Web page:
Put a pin on that.
One noteworthy exception
Someone who took the dramatic fact seriously was Senator Rand Paul. It seemed to make him livid during a Senate hearing in which he interrogated the head of the National Institute for Allergy and Infectious diseases (NIAID), considered also the de facto head of the National Institutes of Health (NIH): Dr. Anthony Fauci.
But why was Senator Paul interrogating Fauci? Because Fauci is the bureaucrat responsible for approving NIH funding for ‘gain of function’ work on SARS viruses at the Wuhan lab in China. As the health bureaucrat squirmed uncomfortably in his seat, the senator declared the relevant facts to create the context for Anthony Fauci’s grilling. This—for the history books—is what Rand Paul said on the record:
“Viruses that in nature only infect animals were manipulated in the Wuhan lab to gain the function of infecting humans. (…) Dr. Richard Ebright, a molecular biologist from Rutgers, described this research in Wuhan as:
‘The Wuhan lab used NIH funding to construct novel chimeric SARS-related coronaviruses able to infect human cells … This is high risk research that creates new potential pandemic pathogens—potential pandemic pathogens that exist only in the lab, not in nature.’ ”
This was edge-of-your-seat political drama. Senator Paul wanted to know: Why in the world have the NIH—the US government—been giving funding for ‘gain of function’ work to the Chinese government? Yes, said Paul,
“[to] the Chinese government that we may not be able to trust with this… uh knowledge and with this… uh incredibly dangerous viruses (…) You’re allowing super viruses to be created with a 15% mortality. It’s very dangerous. I think it was a huge mistake to share this with China.”
Yes, because: Weren’t the US and China supposed to be enemies?
So why did the US government assist these Chinese efforts to build biological weapons of mass destruction?
As Paul points out, it wasn’t just funding—they also shared information. The Galveston National Laboratory at the University of Texas Medical Branch is a creature of the NIH, and as the Washington Post has mentioned (though entirely in passing), “The Wuhan lab … has strong ties to the Galveston National Laboratory.” There has been plenty of technical collaboration.
This Galveston lab is focused on biological warfare and does a lot of work for the military. In essence it is a US military lab.3
So why in the world has a de facto US military lab been collaborating on SARS ‘gain of function’ with the Wuhan lab, which, de facto, is a Chinese military lab?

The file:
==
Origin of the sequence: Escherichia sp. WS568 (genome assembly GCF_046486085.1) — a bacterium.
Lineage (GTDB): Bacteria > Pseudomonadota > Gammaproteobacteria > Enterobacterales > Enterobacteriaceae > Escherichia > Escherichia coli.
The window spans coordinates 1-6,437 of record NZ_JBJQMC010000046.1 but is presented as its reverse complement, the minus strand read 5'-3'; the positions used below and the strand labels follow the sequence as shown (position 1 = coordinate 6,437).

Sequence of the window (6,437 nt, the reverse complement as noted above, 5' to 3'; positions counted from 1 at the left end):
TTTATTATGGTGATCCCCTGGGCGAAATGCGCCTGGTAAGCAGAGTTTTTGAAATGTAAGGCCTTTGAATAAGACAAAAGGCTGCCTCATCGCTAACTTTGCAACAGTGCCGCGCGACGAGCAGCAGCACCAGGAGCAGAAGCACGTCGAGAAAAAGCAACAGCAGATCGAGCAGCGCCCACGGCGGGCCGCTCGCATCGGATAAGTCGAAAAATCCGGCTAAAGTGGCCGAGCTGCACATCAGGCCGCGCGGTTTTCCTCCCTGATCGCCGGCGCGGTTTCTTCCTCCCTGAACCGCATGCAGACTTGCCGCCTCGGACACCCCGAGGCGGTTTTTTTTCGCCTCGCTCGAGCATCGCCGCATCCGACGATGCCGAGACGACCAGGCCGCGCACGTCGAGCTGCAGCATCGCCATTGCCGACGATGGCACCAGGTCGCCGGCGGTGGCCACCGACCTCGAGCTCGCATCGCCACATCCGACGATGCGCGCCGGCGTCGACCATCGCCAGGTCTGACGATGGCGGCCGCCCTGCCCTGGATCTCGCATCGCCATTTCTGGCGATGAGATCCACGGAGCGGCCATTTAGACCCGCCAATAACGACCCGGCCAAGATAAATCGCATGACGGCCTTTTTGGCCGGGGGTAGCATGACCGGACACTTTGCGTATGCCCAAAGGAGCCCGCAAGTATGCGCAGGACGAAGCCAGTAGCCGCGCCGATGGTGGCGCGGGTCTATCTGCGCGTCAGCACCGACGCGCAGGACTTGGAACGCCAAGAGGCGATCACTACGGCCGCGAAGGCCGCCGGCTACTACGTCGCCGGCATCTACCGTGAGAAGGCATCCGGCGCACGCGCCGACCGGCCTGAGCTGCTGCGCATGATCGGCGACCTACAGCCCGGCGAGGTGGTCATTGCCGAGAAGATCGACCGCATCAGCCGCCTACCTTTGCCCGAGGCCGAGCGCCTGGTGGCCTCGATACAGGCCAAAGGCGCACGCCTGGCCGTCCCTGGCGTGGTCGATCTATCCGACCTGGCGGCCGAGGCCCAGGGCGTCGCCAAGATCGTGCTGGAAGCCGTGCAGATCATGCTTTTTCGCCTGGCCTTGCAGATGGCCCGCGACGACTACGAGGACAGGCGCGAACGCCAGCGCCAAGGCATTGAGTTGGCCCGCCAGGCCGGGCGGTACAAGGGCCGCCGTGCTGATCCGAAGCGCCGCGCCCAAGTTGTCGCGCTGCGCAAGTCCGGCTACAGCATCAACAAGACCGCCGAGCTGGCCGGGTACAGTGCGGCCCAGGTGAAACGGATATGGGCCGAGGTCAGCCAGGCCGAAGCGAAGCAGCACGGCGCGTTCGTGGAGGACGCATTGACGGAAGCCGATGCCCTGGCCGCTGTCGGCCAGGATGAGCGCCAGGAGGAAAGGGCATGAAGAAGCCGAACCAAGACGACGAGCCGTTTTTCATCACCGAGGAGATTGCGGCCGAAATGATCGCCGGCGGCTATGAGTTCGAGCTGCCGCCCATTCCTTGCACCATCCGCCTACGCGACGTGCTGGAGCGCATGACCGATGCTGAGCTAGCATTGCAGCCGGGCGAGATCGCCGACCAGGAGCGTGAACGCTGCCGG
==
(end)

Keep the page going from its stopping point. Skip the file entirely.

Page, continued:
Or put it this way:
What is the right model of the geopolitical system?
Under the model that says US and Chinese bosses are geopolitical superpowers on the brink of nuclear war, this is impossible. But it happened, so the model must be wrong.
Which model works? Oh, that is obvious, though certainly uncomfortable. What happened makes sense if US and Chinese bosses are in reality allies—intimate allies, in fact. For just as you wouldn’t hand your gun over to someone you didn’t absolutely trust, much less would you give them your weapon of mass destruction.
But then… Why are all meaning-making institutions in the West still saying that US and Chinese bosses are enemies? We need a model that will explain the rather exaggerated behavior of those occupying the key structural—gatekeeping—nodes in our meaning-making systems.
One viable model was bequeathed to us long ago in the final scene of The Wizard of Oz. Awed but not cowed by the sights and sounds of the fearsome Wizard, Dorothy—assisted by her inquisitive dog—investigates and pulls back a mysterious curtain in the corner. There she reveals an old man who speaks into a microphone the very same words—Pay no attention to the man behind that curtain!—that Dorothy can hear booming all around her, and meanwhile pulling all sorts of levers to make the intimidating light-and-sound show. The Wizard. The application of this model is straightforward: the curtain has been pulled, yet Western meaning makers keep screaming: Pay no attention to the virus we made at Wuhan!
In this model, the meaning system has been thoroughly corrupted—or captured, as they say. And you almost have to adopt this model, because, how else but with a captured meaning system could the Western bosses hide in plain view their unholy alliance with the Chinese bosses?
But then perhaps that scene in the Wizard of Oz was an inside joke—the bosses chuckling to themselves. Because that film was premiered in 1939, and MOR has two separate investigations according to which the news media and academic systems in the United States and Britain were fully captured by the year 1938.
But this all raises an interesting question:
Since when have US and Chinese bosses been allies, so intimately joined by a common purpose, ideology, and goals that US bosses trust Chinese bosses with their biological weapons of mass destruction?
Since Mao, will be our answer.
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‘The US and China are the closest of enemies’; European Council on Foreign Relations; 27 November 2018; by Mark Leonard.
‘Top general warns China could soon spring surprise nuclear strike on US’; The New York Post; 17 November 2021; by Callie Patteson.
The Galveston lab at the University of Texas was “constructed with funding awarded in October 2003 by the National Institute of Allergy and Infectious Diseases/National Institutes of Health (NIAID/NIH).”
The purpose of the Galveston lab, as its website once explained, is
“defending our society against bioterrorism … [by developing] … diagnostic tests … for microbes that might be employed by terrorists.”
Not surprisingly, then, the Galveston lab routinely does work for the US military. In essence, it is a US military lab.
This is now embarrassing. So the Galveston lab ‘About’ page has found it prudent to remove from its website any reference to its military work on bioterrorism (see for yourself).